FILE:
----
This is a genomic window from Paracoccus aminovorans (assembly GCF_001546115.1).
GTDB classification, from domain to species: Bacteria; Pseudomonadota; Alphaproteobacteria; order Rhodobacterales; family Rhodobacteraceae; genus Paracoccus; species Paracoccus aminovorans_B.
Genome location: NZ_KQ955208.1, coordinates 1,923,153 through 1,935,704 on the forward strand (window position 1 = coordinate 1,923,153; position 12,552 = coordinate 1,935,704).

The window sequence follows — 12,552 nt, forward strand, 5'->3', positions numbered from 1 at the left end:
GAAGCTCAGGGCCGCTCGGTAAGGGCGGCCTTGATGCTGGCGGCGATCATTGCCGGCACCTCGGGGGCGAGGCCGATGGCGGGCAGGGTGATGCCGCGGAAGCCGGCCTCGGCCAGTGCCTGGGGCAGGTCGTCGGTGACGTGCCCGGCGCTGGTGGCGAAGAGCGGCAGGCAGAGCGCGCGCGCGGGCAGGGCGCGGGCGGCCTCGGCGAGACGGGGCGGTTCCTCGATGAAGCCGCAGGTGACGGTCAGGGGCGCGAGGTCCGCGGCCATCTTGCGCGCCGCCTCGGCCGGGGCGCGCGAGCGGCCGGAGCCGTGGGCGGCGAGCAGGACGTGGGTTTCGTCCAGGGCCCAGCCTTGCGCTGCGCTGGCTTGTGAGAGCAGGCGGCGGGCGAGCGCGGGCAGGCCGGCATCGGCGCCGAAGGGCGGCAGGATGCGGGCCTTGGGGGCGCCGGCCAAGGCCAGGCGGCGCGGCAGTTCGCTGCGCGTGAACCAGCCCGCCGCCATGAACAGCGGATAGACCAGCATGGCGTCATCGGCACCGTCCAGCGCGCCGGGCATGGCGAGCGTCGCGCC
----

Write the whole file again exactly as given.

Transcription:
This is a genomic window from Paracoccus aminovorans (assembly GCF_001546115.1).
GTDB classification, from domain to species: Bacteria; Pseudomonadota; Alphaproteobacteria; order Rhodobacterales; family Rhodobacteraceae; genus Paracoccus; species Paracoccus aminovorans_B.
Genome location: NZ_KQ955208.1, coordinates 1,923,153 through 1,935,704 on the forward strand (window position 1 = coordinate 1,923,153; position 12,552 = coordinate 1,935,704).

The window sequence follows — 12,552 nt, forward strand, 5'->3', positions numbered from 1 at the left end:
GAAGCTCAGGGCCGCTCGGTAAGGGCGGCCTTGATGCTGGCGGCGATCATTGCCGGCACCTCGGGGGCGAGGCCGATGGCGGGCAGGGTGATGCCGCGGAAGCCGGCCTCGGCCAGTGCCTGGGGCAGGTCGTCGGTGACGTGCCCGGCGCTGGTGGCGAAGAGCGGCAGGCAGAGCGCGCGCGCGGGCAGGGCGCGGGCGGCCTCGGCGAGACGGGGCGGTTCCTCGATGAAGCCGCAGGTGACGGTCAGGGGCGCGAGGTCCGCGGCCATCTTGCGCGCCGCCTCGGCCGGGGCGCGCGAGCGGCCGGAGCCGTGGGCGGCGAGCAGGACGTGGGTTTCGTCCAGGGCCCAGCCTTGCGCTGCGCTGGCTTGTGAGAGCAGGCGGCGGGCGAGCGCGGGCAGGCCGGCATCGGCGCCGAAGGGCGGCAGGATGCGGGCCTTGGGGGCGCCGGCCAAGGCCAGGCGGCGCGGCAGTTCGCTGCGCGTGAACCAGCCCGCCGCCATGAACAGCGGATAGACCAGCATGGCGTCATCGGCACCGTCCAGCGCGCCGGGCATGGCGAGCGTCGCGCC